Flash Dance Fiction

iStock_000006569517XSmallThe Friday Flash Fiction Happy Hour at JD Mader’s website is just getting happier…well, when it’s not being check-under-the-bed creepy. So many amazing stories, so much creativity in once place I swear I saw the Internet dip down in one corner. Here are a few of my pieces, inspired by changing seasons and changing lives. Maybe next week you’ll join us for some two-minute freewriting fun.

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Celebrate Writers and Editors!

Like every month, September contains a basket load of oddball holidays and observances. There’s National Lazy Mom’s Day, Wonderful Weirdos Day (technically, September 9th, but celebrated every day in my house), Stay Away from Seattle Day, and the delightfully amusing Talk Like a Pirate and One Hit Wonder Days. Although we just missed International Enthusiasm week, I hope you might have a little excitement left for one of my favorite September observances: Be Kind to Writers and Editors Month. No, I am not making this one up. In 1984, someone at Lone Star Publishing fielded one too many questions about to when use “lie” or “lay”, went completely off his nut and covered the entire office with red-Sharpied conjugations of several naughty Latin irregular verbs. Continue reading

Olympic Writing Events

Fully recovered from asphyxiation after laughing your asses off at the opening ceremonies? Great. Now we can get on to the more serious business of the Olympics: the events. Because I’m still pissed that softball and baseball were eliminated after Beijing, I’ve decided to start my own Olympic-style competition. This is for a group of athletes who have been training hard, putting in the time, the effort, the blood, sweat, and tears, and are deserving of some well-earned recognition. They’ve broken land-speed records in coffee brewing and set new endurance milestones for keeping one’s rump in one’s chair. This is for…the writers. Continue reading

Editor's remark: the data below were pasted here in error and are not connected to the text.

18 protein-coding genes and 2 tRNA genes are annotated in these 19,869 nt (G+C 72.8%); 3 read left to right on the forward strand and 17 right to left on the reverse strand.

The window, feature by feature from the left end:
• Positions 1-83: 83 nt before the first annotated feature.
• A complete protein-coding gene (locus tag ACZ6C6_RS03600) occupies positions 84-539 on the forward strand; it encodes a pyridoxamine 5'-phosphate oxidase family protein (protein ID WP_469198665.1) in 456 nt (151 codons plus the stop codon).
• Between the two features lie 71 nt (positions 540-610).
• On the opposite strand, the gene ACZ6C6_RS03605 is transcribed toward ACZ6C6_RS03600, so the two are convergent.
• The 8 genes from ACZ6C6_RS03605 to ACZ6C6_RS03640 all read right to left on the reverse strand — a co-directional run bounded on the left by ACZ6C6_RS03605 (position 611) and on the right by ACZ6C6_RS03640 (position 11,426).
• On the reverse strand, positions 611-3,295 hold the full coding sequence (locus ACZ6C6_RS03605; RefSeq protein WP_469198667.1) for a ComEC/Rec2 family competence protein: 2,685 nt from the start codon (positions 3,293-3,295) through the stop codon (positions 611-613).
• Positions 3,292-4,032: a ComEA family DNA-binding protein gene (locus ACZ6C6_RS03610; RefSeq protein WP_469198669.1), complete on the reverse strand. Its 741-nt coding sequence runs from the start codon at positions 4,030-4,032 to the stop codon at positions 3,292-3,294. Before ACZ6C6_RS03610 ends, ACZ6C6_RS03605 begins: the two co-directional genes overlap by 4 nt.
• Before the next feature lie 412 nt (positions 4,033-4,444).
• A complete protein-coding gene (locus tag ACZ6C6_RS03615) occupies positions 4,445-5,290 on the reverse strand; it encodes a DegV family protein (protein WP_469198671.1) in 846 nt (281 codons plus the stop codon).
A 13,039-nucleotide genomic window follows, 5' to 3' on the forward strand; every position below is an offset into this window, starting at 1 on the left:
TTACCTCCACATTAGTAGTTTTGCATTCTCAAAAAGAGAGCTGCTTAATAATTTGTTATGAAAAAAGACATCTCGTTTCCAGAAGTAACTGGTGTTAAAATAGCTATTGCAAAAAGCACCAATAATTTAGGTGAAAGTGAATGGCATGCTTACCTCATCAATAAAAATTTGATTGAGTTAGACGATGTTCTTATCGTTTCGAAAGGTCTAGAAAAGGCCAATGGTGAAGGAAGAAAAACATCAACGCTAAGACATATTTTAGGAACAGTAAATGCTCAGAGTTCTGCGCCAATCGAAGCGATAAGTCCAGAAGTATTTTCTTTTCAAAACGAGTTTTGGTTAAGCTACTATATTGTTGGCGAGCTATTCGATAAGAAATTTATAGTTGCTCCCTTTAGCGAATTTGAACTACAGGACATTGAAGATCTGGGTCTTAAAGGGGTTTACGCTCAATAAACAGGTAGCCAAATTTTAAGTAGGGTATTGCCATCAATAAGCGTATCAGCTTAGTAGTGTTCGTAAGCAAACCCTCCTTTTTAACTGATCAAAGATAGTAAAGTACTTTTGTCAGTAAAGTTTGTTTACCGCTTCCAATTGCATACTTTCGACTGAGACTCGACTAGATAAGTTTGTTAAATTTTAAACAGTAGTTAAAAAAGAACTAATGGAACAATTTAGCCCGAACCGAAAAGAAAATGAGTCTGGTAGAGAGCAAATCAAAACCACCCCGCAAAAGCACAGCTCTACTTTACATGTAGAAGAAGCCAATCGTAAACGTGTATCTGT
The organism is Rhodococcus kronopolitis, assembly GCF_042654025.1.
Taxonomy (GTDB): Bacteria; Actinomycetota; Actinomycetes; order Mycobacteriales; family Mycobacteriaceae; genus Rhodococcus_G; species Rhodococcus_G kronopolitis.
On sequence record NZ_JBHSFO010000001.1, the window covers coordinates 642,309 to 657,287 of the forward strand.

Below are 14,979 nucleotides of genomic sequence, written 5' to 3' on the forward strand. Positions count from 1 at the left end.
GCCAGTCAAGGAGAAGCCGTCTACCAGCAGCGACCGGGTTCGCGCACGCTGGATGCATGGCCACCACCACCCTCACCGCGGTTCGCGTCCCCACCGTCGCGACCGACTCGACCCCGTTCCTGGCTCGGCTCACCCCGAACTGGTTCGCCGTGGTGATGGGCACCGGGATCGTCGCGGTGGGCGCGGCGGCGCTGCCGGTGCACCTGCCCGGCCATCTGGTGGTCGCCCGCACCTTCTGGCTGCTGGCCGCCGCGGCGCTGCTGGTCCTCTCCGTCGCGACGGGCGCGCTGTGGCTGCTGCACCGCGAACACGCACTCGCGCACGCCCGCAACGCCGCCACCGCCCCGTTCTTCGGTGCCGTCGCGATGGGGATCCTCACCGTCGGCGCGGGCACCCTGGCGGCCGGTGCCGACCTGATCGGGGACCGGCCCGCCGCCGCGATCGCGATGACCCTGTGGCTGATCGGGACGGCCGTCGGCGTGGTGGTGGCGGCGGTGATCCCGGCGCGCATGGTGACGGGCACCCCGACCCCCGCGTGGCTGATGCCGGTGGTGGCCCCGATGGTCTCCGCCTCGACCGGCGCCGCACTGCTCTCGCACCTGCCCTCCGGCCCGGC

Are Fewer TV Characters Reading?

Outside of Mad Men, conversations between and among our favorite television characters about contemporary fiction are rare. (Hey, in the early 60s, Rona Jaffe’s The Best of Everything was contemporary fiction.) But the appearance of books (printed or electronic) in general is getting rarer still, and that disturbs me.

I get it. Who wants to watch someone on television reading a book? Total snoozer, right? But do you remember The Cosby Show? Home Improvement? Mad About You? The rash of domestic comedies that followed? Pick any one of these shows and they probably had at least one scene that opened with a character reading. When a second character came into the room, the book was put down and the conversation began.

Lately, though, when a book is on the set, it’s often used as a metaphor. As in, “I’m just going to sit here and read my book and ignore you.” Or it’s a prop, intended to show personality. The super geniuses of The Big Bang Theory don’t seem to own any books, but least one has a Kindle, displayed on set in screensaver mode. (Inevitably, the non-owner would believe screen-saving mode to be less efficient than simply turning the thing off.)